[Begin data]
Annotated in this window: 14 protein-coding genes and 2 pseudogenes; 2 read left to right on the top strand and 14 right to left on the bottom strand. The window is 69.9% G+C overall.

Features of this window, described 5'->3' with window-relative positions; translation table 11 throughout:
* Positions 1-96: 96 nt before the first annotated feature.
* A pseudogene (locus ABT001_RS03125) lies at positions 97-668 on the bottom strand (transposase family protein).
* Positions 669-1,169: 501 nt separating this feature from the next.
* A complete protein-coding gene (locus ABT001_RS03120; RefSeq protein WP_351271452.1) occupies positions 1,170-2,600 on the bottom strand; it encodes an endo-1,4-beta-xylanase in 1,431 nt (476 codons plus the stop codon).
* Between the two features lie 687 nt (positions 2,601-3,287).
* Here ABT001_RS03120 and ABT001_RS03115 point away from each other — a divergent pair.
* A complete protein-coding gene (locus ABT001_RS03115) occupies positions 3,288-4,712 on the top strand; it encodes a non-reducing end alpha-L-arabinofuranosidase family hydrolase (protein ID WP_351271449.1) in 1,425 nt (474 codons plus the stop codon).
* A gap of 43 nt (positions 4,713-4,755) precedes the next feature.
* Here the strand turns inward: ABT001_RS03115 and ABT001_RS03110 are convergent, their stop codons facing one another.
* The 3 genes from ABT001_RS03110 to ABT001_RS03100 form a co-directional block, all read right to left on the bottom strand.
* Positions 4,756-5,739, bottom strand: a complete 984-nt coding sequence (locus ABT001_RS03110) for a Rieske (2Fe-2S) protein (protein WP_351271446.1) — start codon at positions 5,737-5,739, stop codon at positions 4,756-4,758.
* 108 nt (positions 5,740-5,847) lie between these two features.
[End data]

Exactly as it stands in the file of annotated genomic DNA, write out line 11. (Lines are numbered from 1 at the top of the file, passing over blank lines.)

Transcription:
* Here the strand turns inward: ABT001_RS03115 and ABT001_RS03110 are convergent, their stop codons facing one another.